As seen in Figure 5, this invention may be varied in many different ways without departing from the spirit thereof. Thus, instead of tubes or reflectors for guiding-the light lays the light source 4| i may be at the bottom of the tube, its rays entering the prism 430, the prism bending the rays so that light is emitted from the surface 414 into the region 8, passing therethrough and impinging on the surface 8 of the prism 43! and being bent thereby and directed impurities or in various markings indicating good, fair or unusable. Or the meter may, immediately before being placed in the oil tank of the automobile be placed in a small tank of similar conformation containing pure oil and then a comparison between the readings may be made, it having previously been determined by experiment what difference in readings will necessitate a change in the oil.

Likewise in sewage disposal plants where the quality of the purification work at any particular time needs to be quickly determined. the meter may be placed in the inflowing current of sewage and a reading taken and then it may be placedin the outflowing current of purified sewage and a reading taken, the difference between the two readings showing the efficiency of the plant at any particular instant. For this purpose, a permanent or semi-permanent installation of two meters may simultaneous1y,,on two indicators, give an immediate reading at any particular instant of the effectiveness of the process. Or a permanent or semi-permanent system such as that described in Figure 7. working through two immersion members and two photocells may actuate a single meter to estab lish the effectiveness of the process.

Likewise, the meter may be used to determine the efficiency of the bath in various industrial applications such as electroplating, dyeing, etc., where the quality and density of the liquid and the presence of impurities or other substances may immediately be determined.

In fact, by connecting the photoelectric cell to appropriate control apparatus, the turbidity meter may actually be used to controlprocesses such as electroplating or dyeing where variations ously causing a change in the flow of current. tend, through suitable amplifying apparatus or relays, to control the process itself.

While there have been here described-"means whereby the turbidity of the liquid may be directly recorded upon the microammoter in terms of the intensity of the current generated by or through the photoelectric, cell and means whereby, the microammeter being calibrated in suitable turbidity or other units, theturbidity of the liquid may be read off directly, other means for constructing and using the turbidity meter within the spirit of the present disclosure may readily be devised.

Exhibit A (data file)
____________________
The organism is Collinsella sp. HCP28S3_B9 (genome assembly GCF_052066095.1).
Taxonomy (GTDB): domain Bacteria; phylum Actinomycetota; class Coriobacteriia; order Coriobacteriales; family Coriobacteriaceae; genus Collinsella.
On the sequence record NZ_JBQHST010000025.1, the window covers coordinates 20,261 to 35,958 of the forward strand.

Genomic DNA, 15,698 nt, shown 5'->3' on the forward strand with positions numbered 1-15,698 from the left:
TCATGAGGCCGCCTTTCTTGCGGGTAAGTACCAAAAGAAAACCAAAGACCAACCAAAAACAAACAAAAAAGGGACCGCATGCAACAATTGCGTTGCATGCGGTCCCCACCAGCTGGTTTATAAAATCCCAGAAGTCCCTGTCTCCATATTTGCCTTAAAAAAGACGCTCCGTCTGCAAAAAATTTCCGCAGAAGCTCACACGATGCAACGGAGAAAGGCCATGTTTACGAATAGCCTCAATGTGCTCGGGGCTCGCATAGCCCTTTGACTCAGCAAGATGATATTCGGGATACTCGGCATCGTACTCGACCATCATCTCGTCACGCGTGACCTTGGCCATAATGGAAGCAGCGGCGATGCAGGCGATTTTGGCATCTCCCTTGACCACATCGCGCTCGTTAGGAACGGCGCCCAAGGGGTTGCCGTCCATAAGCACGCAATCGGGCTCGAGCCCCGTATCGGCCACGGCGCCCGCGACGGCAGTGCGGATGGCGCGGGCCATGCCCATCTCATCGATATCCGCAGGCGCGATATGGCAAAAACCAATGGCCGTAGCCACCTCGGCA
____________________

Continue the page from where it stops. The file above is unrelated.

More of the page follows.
Thus, in the embodiment shown in Figure 6. there is provided a means whereby the original strength or setting of the light source is immaterial and therefore a variable resistance such as 20 of Figure 1 will be unnecessary. The light source may vary in intensity and in fact the light source if it comprises an ordinary bulb may be used until the bulb wears out and actually emits no further light. In this embsdimenfi the light from the light source 5 is d rected upon the ends 540 and 5M of the tubes H3 and 542. The light source 5 may be located directly between the ends 540 and 54! or the light rays emitted thereby may be guided to the ends yvi I40 and ill of the tubes 2 and SIB. The tubes in this embodiment may be constructed in the manner hereinbefore described of quartz or Lucite or glass suitably coated and treated in the manner hereinabove described in connec tion with Figure l.

The light transmitting tube 513 terminates in a light emitting area 5 adjacent the region M8. The light emitted from the light transmitting area .5 into the region 518 is received on the area 516 of the light receiving tube SIS and guided therefrom to the photoelectric cell M2. The light passing through the tube 542 is emitted by the light emission'area 6 into the region 6l8 received upon the area SIB and transmitted through the tube 543 to the photoelectric cell H2. The photoelectric cell 5}! is connected as in the manner shown in Figure l to the microammeter M1.

The light bulb an my be actuated in the manner shown in Figure 1 by a suitable source. As is hereinbefore pointed out, a suitable opening or perforation may be provided at the bottom of the shell or casing of the turbidity meter to permit the entry of liquid into the region 518. Where'the turbidity meter is to be used in the testing of one type of liquid only at all times,